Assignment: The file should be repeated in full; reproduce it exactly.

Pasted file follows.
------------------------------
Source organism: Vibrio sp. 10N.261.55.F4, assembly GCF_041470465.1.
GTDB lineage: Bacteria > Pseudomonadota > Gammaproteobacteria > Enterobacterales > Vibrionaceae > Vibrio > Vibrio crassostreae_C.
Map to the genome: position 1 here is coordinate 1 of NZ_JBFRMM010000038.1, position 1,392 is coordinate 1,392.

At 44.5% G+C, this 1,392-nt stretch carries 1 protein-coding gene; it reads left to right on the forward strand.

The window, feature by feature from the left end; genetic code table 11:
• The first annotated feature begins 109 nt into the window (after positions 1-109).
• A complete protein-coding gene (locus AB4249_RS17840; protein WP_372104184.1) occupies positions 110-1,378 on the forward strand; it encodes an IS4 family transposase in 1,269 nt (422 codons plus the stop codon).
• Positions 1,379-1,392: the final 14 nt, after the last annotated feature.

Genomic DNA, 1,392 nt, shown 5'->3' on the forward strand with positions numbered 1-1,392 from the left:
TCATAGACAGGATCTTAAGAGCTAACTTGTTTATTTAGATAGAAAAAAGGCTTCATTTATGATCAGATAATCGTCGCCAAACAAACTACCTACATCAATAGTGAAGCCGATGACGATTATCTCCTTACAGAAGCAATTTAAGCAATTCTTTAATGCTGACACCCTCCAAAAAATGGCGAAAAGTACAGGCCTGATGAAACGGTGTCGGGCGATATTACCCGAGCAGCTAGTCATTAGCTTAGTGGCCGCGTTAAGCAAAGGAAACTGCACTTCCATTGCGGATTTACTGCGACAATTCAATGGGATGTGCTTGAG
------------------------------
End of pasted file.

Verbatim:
Source organism: Vibrio sp. 10N.261.55.F4, assembly GCF_041470465.1.
GTDB lineage: Bacteria > Pseudomonadota > Gammaproteobacteria > Enterobacterales > Vibrionaceae > Vibrio > Vibrio crassostreae_C.
Map to the genome: position 1 here is coordinate 1 of NZ_JBFRMM010000038.1, position 1,392 is coordinate 1,392.

At 44.5% G+C, this 1,392-nt stretch carries 1 protein-coding gene; it reads left to right on the forward strand.

The window, feature by feature from the left end; genetic code table 11:
• The first annotated feature begins 109 nt into the window (after positions 1-109).
• A complete protein-coding gene (locus AB4249_RS17840; protein WP_372104184.1) occupies positions 110-1,378 on the forward strand; it encodes an IS4 family transposase in 1,269 nt (422 codons plus the stop codon).
• Positions 1,379-1,392: the final 14 nt, after the last annotated feature.

Genomic DNA, 1,392 nt, shown 5'->3' on the forward strand with positions numbered 1-1,392 from the left:
TCATAGACAGGATCTTAAGAGCTAACTTGTTTATTTAGATAGAAAAAAGGCTTCATTTATGATCAGATAATCGTCGCCAAACAAACTACCTACATCAATAGTGAAGCCGATGACGATTATCTCCTTACAGAAGCAATTTAAGCAATTCTTTAATGCTGACACCCTCCAAAAAATGGCGAAAAGTACAGGCCTGATGAAACGGTGTCGGGCGATATTACCCGAGCAGCTAGTCATTAGCTTAGTGGCCGCGTTAAGCAAAGGAAACTGCACTTCCATTGCGGATTTACTGCGACAATTCAATGGGATGTGCTTGAG